So the corrected code is as follows, Listing 2:
// Listing 2
procedure TComServer.Initialize;
begin
try
if FStartMode in [smRegServer, smUnregServer] then
UpdateRegistry(FStartMode <> smUnregServer);
except
// on E: EOleRegistrationError do
on E: EOleError do
// User may not have write access to the registry.
// Squelch the exception unless we were explicitly told to register.
if FStartMode = smRegServer then raise;
end;
if FStartMode in [smRegServer, smUnregServer] then Halt;

ComClassManager.ForEachFactory(Self, FactoryRegisterClassObject);
end;
I have left Borland's incorrect catch statement there for comparison. Comparing this to that shown in Listing 1, you can see that it is pretty obvious that someone must have accidentally deleted the test for /Regserver or /Unregserver (the line in greed) or someone must be high on illegal substance and thinking what is left in Borland's code is a pretty cool optimisation.

As mentioned, many people have reported this bug before and Borland showed a complete lack of consumer concern to fix this problem. Incidentally, once you have registered, the subsequent calls to UpdateRegistry( true ) does not cause problem in LUA because COM's RegisterTypeLib() performs a read check to see if the COM information is the same. If so it does not update it. Otherwise it does. When that happen, you need power users or higher privilege.

If you want to replace Borland's buggy code, all you have to do is:
  • Take a copy of ComServ.pas to somewhere safe.
  • Edit the TComServer.Initialize to that shown in Listing 2.
  • In the Delphi's COM Server project, include a copy of this file.
  • Delete all the dcu file and close the entire project/group. Delphi IDE has this crazy frequently happening moment of memory lapse that it fails to pick up that your project now has a new file. Pretty dumb stuff.
  • Reopen this and rebuild it.

This automation server should now work properly. The best way to test this is to unregister the COM Local server (just the executable) in an Admin account. Then start the automation server as a stand alone in LUA. In this situation, the program should start up properly. If this is built using Borland's buggy code, it will throw an exception and that is not the one Borland programmed to catch.

It is this simple to fix Borland's bug!

4 comments:

Steve Trefethen said...

Keep in mind a software company, in particular, is really its employees thus repeatedly insulting the entity is unlikely to be the most effective way to instigate change.

dinther said...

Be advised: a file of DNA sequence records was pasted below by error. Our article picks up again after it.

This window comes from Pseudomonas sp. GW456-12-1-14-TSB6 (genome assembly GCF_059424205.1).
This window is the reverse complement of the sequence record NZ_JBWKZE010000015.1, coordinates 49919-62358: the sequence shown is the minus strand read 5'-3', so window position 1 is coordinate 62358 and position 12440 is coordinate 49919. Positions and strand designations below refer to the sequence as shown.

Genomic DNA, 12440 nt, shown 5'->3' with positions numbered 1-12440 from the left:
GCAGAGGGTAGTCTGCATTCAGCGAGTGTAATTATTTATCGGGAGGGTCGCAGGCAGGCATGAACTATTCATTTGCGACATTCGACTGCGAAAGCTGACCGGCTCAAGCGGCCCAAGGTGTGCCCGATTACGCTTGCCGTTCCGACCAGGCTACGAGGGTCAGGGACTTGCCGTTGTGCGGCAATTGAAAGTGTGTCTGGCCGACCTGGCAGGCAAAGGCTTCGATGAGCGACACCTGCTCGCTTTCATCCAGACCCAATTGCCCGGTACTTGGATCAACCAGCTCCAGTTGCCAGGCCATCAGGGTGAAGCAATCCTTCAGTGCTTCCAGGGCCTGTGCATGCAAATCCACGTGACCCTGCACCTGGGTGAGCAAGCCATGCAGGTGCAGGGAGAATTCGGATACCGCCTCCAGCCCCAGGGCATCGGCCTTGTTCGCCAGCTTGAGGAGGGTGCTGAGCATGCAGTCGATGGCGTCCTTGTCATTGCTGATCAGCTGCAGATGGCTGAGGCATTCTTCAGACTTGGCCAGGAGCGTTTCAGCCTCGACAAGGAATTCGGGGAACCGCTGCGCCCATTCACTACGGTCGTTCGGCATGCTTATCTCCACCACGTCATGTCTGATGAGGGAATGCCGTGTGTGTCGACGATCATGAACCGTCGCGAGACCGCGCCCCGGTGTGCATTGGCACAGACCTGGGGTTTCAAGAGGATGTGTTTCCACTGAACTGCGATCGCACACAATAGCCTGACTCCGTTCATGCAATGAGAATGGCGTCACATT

on you mate. I had to deal with the exact problem only a few months ago. Frustrating that a Professional software development tool that I invested so many years experience in get's treated this way. Borland treated Delphi badly and over the years it has slipped from a superior commercial development platform to a hobbist tool because realistically you can't trust commercial development to a tool that is maintained so poorly. So good on you kick 'em in the goolies. Borland deserves it after ignoring such a blatant stupid error for so long.

Eduardo said...

I also had the same problem.

That only show the completely disregard of Borland to their users. Instead of providing a stable and robust tool, fixing bugs and improving the code, they keep adding new useless features just in order to sell upgrades.

L. Mar said...

I would like to add some additional comments:
1) Some may read my blog message as an attack on the Borland's staff. There's never any truth. Any comment is directed squarely at Borland/CodeGear.

2) I have exhausted all revenues available to me to get Borland to recognise their mistake (no one writes perfect code) before I blog my experience, including putting up with some very arrogant, indifferent and ignorant support feedbacks.

There isn't too many situations in my software design activities that involve using partly with Delphi .Net that my .Net design come together without encountering Borland's own special treatment.

I am just following ECMA standard and yet there are so many cases of violation all in the guise of providing Borland Advantage.

This COM issue is just one of many. The others are documented in my other stale Blog.

My advice is to be on the lookout and know the technology you are using so that you'll not get push around.